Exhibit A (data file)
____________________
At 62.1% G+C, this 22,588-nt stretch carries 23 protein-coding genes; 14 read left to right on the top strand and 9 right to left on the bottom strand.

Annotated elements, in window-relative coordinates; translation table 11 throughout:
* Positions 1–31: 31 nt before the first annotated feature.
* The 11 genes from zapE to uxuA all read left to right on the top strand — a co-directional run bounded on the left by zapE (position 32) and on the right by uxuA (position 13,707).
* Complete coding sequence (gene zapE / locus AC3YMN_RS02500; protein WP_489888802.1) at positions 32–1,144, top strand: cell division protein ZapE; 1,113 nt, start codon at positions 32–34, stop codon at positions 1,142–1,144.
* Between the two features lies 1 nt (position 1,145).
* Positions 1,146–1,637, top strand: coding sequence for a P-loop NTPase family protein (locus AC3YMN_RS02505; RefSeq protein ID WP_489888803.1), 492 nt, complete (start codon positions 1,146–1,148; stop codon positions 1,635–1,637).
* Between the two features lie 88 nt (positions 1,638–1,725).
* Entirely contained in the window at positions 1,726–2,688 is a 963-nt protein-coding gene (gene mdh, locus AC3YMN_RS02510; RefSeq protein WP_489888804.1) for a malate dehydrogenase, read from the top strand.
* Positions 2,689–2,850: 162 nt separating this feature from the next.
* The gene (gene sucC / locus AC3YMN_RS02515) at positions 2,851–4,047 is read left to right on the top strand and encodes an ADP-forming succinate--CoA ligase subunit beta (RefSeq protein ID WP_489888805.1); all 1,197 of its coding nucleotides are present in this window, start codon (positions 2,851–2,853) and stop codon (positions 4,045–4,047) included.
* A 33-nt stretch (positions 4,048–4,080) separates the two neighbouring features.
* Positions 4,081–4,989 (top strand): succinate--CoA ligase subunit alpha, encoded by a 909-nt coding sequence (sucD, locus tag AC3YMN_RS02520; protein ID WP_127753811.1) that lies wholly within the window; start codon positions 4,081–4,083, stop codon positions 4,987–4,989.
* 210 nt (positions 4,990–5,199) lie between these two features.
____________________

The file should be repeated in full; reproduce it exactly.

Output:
At 62.1% G+C, this 22,588-nt stretch carries 23 protein-coding genes; 14 read left to right on the top strand and 9 right to left on the bottom strand.

Annotated elements, in window-relative coordinates; translation table 11 throughout:
* Positions 1–31: 31 nt before the first annotated feature.
* The 11 genes from zapE to uxuA all read left to right on the top strand — a co-directional run bounded on the left by zapE (position 32) and on the right by uxuA (position 13,707).
* Complete coding sequence (gene zapE / locus AC3YMN_RS02500; protein WP_489888802.1) at positions 32–1,144, top strand: cell division protein ZapE; 1,113 nt, start codon at positions 32–34, stop codon at positions 1,142–1,144.
* Between the two features lies 1 nt (position 1,145).
* Positions 1,146–1,637, top strand: coding sequence for a P-loop NTPase family protein (locus AC3YMN_RS02505; RefSeq protein ID WP_489888803.1), 492 nt, complete (start codon positions 1,146–1,148; stop codon positions 1,635–1,637).
* Between the two features lie 88 nt (positions 1,638–1,725).
* Entirely contained in the window at positions 1,726–2,688 is a 963-nt protein-coding gene (gene mdh, locus AC3YMN_RS02510; RefSeq protein WP_489888804.1) for a malate dehydrogenase, read from the top strand.
* Positions 2,689–2,850: 162 nt separating this feature from the next.
* The gene (gene sucC / locus AC3YMN_RS02515) at positions 2,851–4,047 is read left to right on the top strand and encodes an ADP-forming succinate--CoA ligase subunit beta (RefSeq protein ID WP_489888805.1); all 1,197 of its coding nucleotides are present in this window, start codon (positions 2,851–2,853) and stop codon (positions 4,045–4,047) included.
* A 33-nt stretch (positions 4,048–4,080) separates the two neighbouring features.
* Positions 4,081–4,989 (top strand): succinate--CoA ligase subunit alpha, encoded by a 909-nt coding sequence (sucD, locus tag AC3YMN_RS02520; protein ID WP_127753811.1) that lies wholly within the window; start codon positions 4,081–4,083, stop codon positions 4,987–4,989.
* 210 nt (positions 4,990–5,199) lie between these two features.